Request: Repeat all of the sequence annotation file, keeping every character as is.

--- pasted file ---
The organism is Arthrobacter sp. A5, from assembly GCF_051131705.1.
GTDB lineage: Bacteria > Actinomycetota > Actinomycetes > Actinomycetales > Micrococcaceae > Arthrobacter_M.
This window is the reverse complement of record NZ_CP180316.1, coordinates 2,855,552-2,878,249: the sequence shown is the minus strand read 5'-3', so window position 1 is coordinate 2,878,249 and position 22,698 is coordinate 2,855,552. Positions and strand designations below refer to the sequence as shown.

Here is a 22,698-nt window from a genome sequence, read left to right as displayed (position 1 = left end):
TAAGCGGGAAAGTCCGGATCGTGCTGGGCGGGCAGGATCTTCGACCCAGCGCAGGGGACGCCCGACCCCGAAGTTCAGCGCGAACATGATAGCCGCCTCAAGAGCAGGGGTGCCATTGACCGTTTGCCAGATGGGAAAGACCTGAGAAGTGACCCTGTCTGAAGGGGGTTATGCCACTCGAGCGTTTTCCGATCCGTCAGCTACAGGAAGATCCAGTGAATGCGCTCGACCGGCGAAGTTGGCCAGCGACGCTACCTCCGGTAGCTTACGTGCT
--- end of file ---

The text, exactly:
The organism is Arthrobacter sp. A5, from assembly GCF_051131705.1.
GTDB lineage: Bacteria > Actinomycetota > Actinomycetes > Actinomycetales > Micrococcaceae > Arthrobacter_M.
This window is the reverse complement of record NZ_CP180316.1, coordinates 2,855,552-2,878,249: the sequence shown is the minus strand read 5'-3', so window position 1 is coordinate 2,878,249 and position 22,698 is coordinate 2,855,552. Positions and strand designations below refer to the sequence as shown.

Here is a 22,698-nt window from a genome sequence, read left to right as displayed (position 1 = left end):
TAAGCGGGAAAGTCCGGATCGTGCTGGGCGGGCAGGATCTTCGACCCAGCGCAGGGGACGCCCGACCCCGAAGTTCAGCGCGAACATGATAGCCGCCTCAAGAGCAGGGGTGCCATTGACCGTTTGCCAGATGGGAAAGACCTGAGAAGTGACCCTGTCTGAAGGGGGTTATGCCACTCGAGCGTTTTCCGATCCGTCAGCTACAGGAAGATCCAGTGAATGCGCTCGACCGGCGAAGTTGGCCAGCGACGCTACCTCCGGTAGCTTACGTGCT